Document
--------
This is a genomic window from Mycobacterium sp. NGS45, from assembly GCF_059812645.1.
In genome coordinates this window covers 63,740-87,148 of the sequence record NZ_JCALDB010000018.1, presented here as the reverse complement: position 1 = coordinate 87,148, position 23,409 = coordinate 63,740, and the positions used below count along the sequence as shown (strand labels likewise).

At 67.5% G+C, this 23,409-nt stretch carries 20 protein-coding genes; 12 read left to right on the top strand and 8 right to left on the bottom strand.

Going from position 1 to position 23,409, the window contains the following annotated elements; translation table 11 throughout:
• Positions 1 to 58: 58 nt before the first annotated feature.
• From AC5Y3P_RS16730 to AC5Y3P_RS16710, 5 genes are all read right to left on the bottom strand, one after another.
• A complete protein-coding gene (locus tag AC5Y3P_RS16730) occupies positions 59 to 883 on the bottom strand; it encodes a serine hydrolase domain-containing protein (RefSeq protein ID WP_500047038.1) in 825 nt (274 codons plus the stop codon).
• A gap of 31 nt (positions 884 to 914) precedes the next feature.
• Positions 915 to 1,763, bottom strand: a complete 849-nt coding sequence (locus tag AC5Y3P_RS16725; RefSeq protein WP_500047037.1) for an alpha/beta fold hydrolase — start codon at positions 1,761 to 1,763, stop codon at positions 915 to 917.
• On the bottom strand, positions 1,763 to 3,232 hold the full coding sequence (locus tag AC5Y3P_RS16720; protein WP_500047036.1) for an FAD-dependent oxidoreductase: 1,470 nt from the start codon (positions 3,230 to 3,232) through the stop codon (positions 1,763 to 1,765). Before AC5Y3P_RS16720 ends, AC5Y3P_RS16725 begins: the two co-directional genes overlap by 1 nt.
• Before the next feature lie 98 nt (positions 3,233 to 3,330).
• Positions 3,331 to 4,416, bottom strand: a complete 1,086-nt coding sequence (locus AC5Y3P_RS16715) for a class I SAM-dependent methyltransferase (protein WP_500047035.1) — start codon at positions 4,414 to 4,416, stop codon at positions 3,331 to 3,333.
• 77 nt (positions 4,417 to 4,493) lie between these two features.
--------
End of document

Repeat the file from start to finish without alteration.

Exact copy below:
This is a genomic window from Mycobacterium sp. NGS45, from assembly GCF_059812645.1.
In genome coordinates this window covers 63,740-87,148 of the sequence record NZ_JCALDB010000018.1, presented here as the reverse complement: position 1 = coordinate 87,148, position 23,409 = coordinate 63,740, and the positions used below count along the sequence as shown (strand labels likewise).

At 67.5% G+C, this 23,409-nt stretch carries 20 protein-coding genes; 12 read left to right on the top strand and 8 right to left on the bottom strand.

Going from position 1 to position 23,409, the window contains the following annotated elements; translation table 11 throughout:
• Positions 1 to 58: 58 nt before the first annotated feature.
• From AC5Y3P_RS16730 to AC5Y3P_RS16710, 5 genes are all read right to left on the bottom strand, one after another.
• A complete protein-coding gene (locus tag AC5Y3P_RS16730) occupies positions 59 to 883 on the bottom strand; it encodes a serine hydrolase domain-containing protein (RefSeq protein ID WP_500047038.1) in 825 nt (274 codons plus the stop codon).
• A gap of 31 nt (positions 884 to 914) precedes the next feature.
• Positions 915 to 1,763, bottom strand: a complete 849-nt coding sequence (locus tag AC5Y3P_RS16725; RefSeq protein WP_500047037.1) for an alpha/beta fold hydrolase — start codon at positions 1,761 to 1,763, stop codon at positions 915 to 917.
• On the bottom strand, positions 1,763 to 3,232 hold the full coding sequence (locus tag AC5Y3P_RS16720; protein WP_500047036.1) for an FAD-dependent oxidoreductase: 1,470 nt from the start codon (positions 3,230 to 3,232) through the stop codon (positions 1,763 to 1,765). Before AC5Y3P_RS16720 ends, AC5Y3P_RS16725 begins: the two co-directional genes overlap by 1 nt.
• Before the next feature lie 98 nt (positions 3,233 to 3,330).
• Positions 3,331 to 4,416, bottom strand: a complete 1,086-nt coding sequence (locus AC5Y3P_RS16715) for a class I SAM-dependent methyltransferase (protein WP_500047035.1) — start codon at positions 4,414 to 4,416, stop codon at positions 3,331 to 3,333.
• 77 nt (positions 4,417 to 4,493) lie between these two features.